Teaching

By: Danielle Wilson

I watch one of my students dig at her cuticle with her teeth. Her midterm lays sprawled out on the desk in front of her, but she is focused on her finger, now picking at it and inspecting it closely. Her hand goes into the air tentatively: she wants a Band-Aid for her now bleeding finger. She has chewed it down to nothing. When I ask what is the matter, she explains that the night before, her dad’s house burned down– he’s in the hospital and her step mom is staying in a hotel. She’s just really worried about her dad. I ask if she’s okay right now, and she nods, so I say, “Well, you’re here and you’ve already written half of your essay. You might as well finish it. Try your best to concentrate. I’m here if you need me.” She nods and looks back at her midterm.


I’m sitting in a circle of about eight students. We started out by sharing what we liked about our independent reading books, but the conversation has devolved into morbid serial killer Netflix Originals that they enjoy. I let the tangent continue because, for what feels like the first time this year, they’re sharing a moment, smiling and relaxed, finding common ground with each other. It’s just been one of those negative classroom dynamics, and my co-teacher and I have struggled to bring any joy to this class. Today feels like a small win.


“Hola! Hola!” I greet the girls with an exaggerated smile. They giggle and reply back, “Hola” as they rush to their seats. They don’t know many words in English yet, despite being here for several months. They mostly don’t participate in class or socialize with the other students. It’s a good thing they have each other, and we let them sit together. Their lives are hard enough.  My co-teacher and I ask ourselves daily, how do we connect with them? How do we get the other students to connect with them?


“In his blue gardens men and girls came and went like moths among the whisperings and the champagne and the stars.”

I read this line from The Great Gatsby aloud to my students and get a little thrill. Yes, that’s a nerdy English teacher thing to say, but for many of my students, this book is the first time that they notice the actual beauty in writing. There are faults to this story, but I’ve still yet to tire of the romance and the sadness of it, that it’s filled with lines that sound like poems, and each year, I get to experience it again with a fresh batch of juniors who are ready to drink up his words after a fall semester of dry nonfiction and research.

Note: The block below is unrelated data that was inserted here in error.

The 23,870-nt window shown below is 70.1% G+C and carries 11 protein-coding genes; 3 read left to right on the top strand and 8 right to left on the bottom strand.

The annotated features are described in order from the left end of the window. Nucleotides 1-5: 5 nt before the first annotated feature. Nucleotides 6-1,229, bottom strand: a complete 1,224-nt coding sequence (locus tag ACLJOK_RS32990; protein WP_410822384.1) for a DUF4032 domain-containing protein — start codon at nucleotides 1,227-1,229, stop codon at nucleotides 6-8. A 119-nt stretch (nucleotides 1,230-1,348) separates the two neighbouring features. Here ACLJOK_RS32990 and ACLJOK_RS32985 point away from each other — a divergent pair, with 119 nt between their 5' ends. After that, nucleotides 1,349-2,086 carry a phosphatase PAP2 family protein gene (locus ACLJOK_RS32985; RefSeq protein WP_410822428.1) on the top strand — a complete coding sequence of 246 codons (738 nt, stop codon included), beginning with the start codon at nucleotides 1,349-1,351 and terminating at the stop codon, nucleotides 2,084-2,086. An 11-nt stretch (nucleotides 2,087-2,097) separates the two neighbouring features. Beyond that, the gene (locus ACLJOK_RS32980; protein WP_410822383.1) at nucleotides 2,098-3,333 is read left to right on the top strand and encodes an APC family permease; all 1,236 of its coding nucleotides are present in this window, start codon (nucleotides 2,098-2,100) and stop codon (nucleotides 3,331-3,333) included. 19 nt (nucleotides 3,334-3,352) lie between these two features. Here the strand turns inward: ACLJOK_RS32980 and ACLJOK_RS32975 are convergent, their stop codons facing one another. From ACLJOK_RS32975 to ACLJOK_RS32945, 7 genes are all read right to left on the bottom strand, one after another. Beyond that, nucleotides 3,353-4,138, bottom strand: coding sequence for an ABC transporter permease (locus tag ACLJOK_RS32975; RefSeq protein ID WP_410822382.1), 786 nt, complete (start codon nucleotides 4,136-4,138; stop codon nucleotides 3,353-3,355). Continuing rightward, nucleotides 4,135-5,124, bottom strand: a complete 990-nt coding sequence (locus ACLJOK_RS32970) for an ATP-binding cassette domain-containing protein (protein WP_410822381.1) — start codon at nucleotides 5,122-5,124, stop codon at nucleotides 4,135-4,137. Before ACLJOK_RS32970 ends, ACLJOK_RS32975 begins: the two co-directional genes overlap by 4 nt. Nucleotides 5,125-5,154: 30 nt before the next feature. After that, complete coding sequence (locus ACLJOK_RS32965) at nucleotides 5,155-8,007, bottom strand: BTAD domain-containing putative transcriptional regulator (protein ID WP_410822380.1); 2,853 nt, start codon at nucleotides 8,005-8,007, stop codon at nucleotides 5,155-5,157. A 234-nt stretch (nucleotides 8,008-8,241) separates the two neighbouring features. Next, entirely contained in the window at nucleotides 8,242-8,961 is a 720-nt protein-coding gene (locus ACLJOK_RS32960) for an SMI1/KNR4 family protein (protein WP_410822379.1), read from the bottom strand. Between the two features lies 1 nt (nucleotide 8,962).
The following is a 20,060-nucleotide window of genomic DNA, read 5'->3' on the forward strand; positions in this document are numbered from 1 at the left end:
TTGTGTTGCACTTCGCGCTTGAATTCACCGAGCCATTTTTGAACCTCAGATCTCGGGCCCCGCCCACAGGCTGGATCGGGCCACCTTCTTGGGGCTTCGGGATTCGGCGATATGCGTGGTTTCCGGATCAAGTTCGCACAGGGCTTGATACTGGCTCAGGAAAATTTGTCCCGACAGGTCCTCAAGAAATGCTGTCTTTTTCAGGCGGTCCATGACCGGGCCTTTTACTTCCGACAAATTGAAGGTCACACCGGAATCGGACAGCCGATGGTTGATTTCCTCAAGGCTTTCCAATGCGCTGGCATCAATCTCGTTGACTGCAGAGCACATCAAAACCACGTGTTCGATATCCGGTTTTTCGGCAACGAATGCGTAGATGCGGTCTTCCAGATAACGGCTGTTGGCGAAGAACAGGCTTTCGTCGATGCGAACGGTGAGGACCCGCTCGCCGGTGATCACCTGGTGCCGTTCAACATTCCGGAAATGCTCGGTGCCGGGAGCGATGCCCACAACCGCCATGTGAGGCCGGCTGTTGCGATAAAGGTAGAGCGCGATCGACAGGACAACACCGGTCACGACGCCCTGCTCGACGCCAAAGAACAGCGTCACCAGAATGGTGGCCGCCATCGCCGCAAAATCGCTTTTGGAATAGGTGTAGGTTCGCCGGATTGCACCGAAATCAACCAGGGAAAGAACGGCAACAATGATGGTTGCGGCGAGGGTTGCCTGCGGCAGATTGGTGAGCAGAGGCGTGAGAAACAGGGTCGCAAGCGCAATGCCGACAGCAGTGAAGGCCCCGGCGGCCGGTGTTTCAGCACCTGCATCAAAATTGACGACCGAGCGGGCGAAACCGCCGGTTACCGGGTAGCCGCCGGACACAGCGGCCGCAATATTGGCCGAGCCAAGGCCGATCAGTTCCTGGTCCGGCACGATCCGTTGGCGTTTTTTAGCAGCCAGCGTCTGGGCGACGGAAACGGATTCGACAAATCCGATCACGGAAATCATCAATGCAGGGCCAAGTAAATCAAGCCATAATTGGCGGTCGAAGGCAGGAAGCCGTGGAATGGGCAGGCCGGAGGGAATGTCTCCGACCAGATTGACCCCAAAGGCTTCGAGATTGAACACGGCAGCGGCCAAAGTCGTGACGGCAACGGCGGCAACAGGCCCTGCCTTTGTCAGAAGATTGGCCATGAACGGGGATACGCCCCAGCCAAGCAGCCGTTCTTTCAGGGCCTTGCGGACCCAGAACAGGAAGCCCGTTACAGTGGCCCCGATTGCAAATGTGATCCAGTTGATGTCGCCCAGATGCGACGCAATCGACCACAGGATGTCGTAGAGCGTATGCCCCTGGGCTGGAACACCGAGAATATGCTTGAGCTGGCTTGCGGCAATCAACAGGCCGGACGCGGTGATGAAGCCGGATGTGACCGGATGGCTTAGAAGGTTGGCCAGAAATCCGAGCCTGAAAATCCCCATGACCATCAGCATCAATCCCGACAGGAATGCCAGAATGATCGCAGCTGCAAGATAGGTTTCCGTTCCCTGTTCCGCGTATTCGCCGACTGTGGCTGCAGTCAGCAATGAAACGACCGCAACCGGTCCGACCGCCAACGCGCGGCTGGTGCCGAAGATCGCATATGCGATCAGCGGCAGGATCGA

I have felt discouragement in teaching this year, for all the same reasons that all of the teachers I know get discouraged sometimes: the money—and politically—driven system is failing a good portion of my students, and I am not in a position to fix it; in some classes, the students themselves have not been a good fit for each other, and the discord is often palpable; I have felt bogged down by current educational practices du jour—data, evidence, common formative assessments, PLTs, project-based learning, etc., etc. When planning lessons, I feel pulled in too many directions, having to make room for so many things—it’s easy to get lost in the trees and lose sight of the forest.

Looking back on my first years of teaching, I had far fewer tools in my toolbox. I knew what essential questions were and that I should do group work sometimes. I didn’t have a Smartboard, laptop carts were a brand new luxury, and grades were still averaged by hand. But, I made some of the best connections with my students then because I was passionate about the importance of what I was teaching and about them.

I’ve been trying to channel this sentiment the last few weeks, thinking about what is REALLY important about this book to the girl whose house just burned down, to the girls who are just starting to learn English. Spending time in the classroom just to all talk with each other. Not sacrificing independent reading for the next common formative assessment. Not justifying everything we do with a rubric. Sometimes just enjoying a good book.

I’ve been doing this long enough to know some truths: that the public school system is both broken and immeasurably important to society; that educational theory works like a pendulum, and if you wait long enough, it will swing back; that schools will change, administrators will change, curriculum and standards will change, but it will always be me, some good books, and some great students to share them with.

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